The Pre Estimate Checklist For New Structures - Gulf Coast Aluminum

The Pre Estimate Checklist For New Structures

The process of getting any home improvement project done starts well before you even get an estimate.  If you’re reading this, chances are you’ve started the process (research) already, and are considering contacting us for an estimate, or perhaps you have us scheduled for an estimate already.  Here are a few things to ‘check’ or at least consider before you get an estimate.  After-all, nothing hurts more than having an awesome idea, only to find out that it can never come to fruition.

Verify Our License and Insurance

The State of Florida makes it easy to verify a contractors license.  Just go here and look it up.  Here is a direct link to our state license.  Unlike many companies who advertise ‘insured’ but seemingly hide their insurance information (likely because they don’t have it), we do things quite differently.  We make our insurance certificate, the actual insurance certificate, transparently available.  No smoke and mirrors.  You can find ours right here: View Our Insurance Certificate.

See What Our Past Customers Say

When choosing any service provider, hearing from their past customers, and checking out their reviews is something that must be done.  Some companies provide bottom of the barrel service, or worse, don’t deliver anything at all.  That is reflected in their reviews, and many go out of their way to hide them.  We take pride in delivering service far superior to our competitors.  Check out our reviews and you’ll see what our customers have to say.  Unlike many contractors, we have nothing to hide.  You can view all of our reviews here.

Know You Want A Patio Or Screen (all parties involved).

I know you probably think this sounds silly, but it’s not.  Trust me.  Knowing that you do or do not want a patio or screen in your backyard is the key to making sound and rash decision on what will be an expensive project.  Earlier this week I had a lady, we’ll call her Jan, call me with big plans for her patio in Fort Myers.  A new screen enclosure, with a picture window for a lake view, and a wood grain finish pergola within it for shade.  It was an awesome idea and would’ve looked astounding.  All I had to was convince her husband that he wanted the astounding patio too.  While I certainly empathize with Jan’s dilemma, I had to tell her that such was not my job.  It’s not what I or our company does.  We’re not in the business of convincing people that they want a patio or screen enclosure.  We help people, who know they want a patio or screen enclosure, choose everything properly, get the right materials, get the project completed headache free, and build a patio that will add value for years to come.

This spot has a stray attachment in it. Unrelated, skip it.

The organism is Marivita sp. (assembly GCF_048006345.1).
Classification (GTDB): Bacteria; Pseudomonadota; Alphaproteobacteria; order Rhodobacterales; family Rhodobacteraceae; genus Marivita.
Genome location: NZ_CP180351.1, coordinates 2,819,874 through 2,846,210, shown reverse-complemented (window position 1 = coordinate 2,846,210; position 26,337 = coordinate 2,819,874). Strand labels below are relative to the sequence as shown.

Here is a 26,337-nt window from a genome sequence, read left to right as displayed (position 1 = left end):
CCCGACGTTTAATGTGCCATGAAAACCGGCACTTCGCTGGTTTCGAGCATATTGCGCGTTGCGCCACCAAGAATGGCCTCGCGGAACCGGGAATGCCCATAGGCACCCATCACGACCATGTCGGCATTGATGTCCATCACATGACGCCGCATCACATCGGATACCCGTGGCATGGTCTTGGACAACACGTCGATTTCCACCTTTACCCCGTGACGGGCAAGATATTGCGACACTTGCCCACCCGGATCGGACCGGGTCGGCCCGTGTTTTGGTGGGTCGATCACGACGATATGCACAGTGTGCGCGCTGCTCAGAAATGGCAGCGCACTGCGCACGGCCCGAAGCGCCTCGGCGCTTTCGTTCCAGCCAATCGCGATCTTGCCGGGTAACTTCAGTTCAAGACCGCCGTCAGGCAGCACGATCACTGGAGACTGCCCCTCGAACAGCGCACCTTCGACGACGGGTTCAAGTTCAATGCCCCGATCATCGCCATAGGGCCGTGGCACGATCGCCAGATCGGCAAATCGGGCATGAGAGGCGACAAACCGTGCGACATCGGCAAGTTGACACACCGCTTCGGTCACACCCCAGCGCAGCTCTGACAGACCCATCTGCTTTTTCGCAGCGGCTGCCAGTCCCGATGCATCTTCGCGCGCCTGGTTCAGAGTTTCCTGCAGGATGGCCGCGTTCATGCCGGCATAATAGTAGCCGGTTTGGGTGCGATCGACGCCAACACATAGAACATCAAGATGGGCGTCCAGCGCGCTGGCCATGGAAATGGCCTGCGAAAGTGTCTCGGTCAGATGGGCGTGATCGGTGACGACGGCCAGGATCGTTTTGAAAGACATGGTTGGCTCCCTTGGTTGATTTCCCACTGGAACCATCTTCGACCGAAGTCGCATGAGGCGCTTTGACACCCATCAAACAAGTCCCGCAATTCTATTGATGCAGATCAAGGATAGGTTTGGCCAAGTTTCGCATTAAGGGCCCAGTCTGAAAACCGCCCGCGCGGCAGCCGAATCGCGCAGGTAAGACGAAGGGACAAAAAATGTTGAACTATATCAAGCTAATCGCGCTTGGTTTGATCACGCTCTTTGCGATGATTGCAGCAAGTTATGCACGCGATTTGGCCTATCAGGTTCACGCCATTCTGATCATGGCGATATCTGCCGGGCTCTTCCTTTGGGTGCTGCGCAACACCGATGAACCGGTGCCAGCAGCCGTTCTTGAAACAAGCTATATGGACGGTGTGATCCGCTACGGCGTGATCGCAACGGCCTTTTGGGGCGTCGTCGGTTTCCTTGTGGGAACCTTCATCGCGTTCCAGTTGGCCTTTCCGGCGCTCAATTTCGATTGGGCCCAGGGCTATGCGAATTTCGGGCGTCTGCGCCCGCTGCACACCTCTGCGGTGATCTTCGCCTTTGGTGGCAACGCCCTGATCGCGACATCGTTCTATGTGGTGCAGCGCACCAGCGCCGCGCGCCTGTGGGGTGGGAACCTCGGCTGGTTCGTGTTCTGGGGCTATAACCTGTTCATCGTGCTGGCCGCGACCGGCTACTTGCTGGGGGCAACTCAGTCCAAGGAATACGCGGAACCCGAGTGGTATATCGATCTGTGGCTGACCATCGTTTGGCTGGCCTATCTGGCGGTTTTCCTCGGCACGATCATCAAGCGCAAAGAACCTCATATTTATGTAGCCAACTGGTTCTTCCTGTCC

We also have the Learning Center and our Featured Projects to help you get ideas for what is possible and how           it will look.

 Check With Your HOA

The HOA is the official buzz kill of home improvement projects.  Many times, customers have spend hours detailing their ideas, given us a deposit, had plans drafted, and then found out their HOA will not approve it as designed thus incurring costly change orders.  While plans do cost money and are not available until after a deposit is received,  most of the time, a little communication in the very early phases of research will establish what can or cannot be done, long before we arrive on site.

Make Sure Your Proposed Structure Is Within The Buildable Area Of Your Lot.

Despite the fact that you own your property, local zoning ordinance prohibit what you can build and where you can build it on your lot.  On every parcel, property line setbacks exist, meaning that you cannot build right to the edge.  In most places the setbacks vary according to structure type.  As a rule of thumb, we suggest eyeballing other similar structures on your block.  For example, if you want to build a screen enclosure that goes 15′ further back than all of your neighbors, chances are it cannot be done.  If every house on your block is about 50′ from the road and you want to put a carport in front of your home (meaning carport will be 30′ from the road), chances are it cannot be done.  In some cases, a survey of the property will need to be reviewed or a new one ordered to determine exactly what is feasible within zoning constraints.  We can help you review and make the determination, but do just have an idea that these constraints do exist.

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Corey Philip

Corey began working on screen enclosures as a teenager in 2004 after hurricane Charley devastated his home town of Punta Gorda. 7 years later, after holding positions from foreman, to sales, to project manager, while attending college at Florida Gulf Coast University, Corey and childhood friend Thomas Davis founded Gulf Coast Aluminum in 2011. With a focus on delivering an unparrelled level of service, the company has grown by leaps and bounds under their leadership. Today you’ll find Corey answering the phones In his free time Corey likes training for triathlons, running the trails at Ding Darling park on Sanibel Island, and of course, working on growing Gulf Coast Aluminum.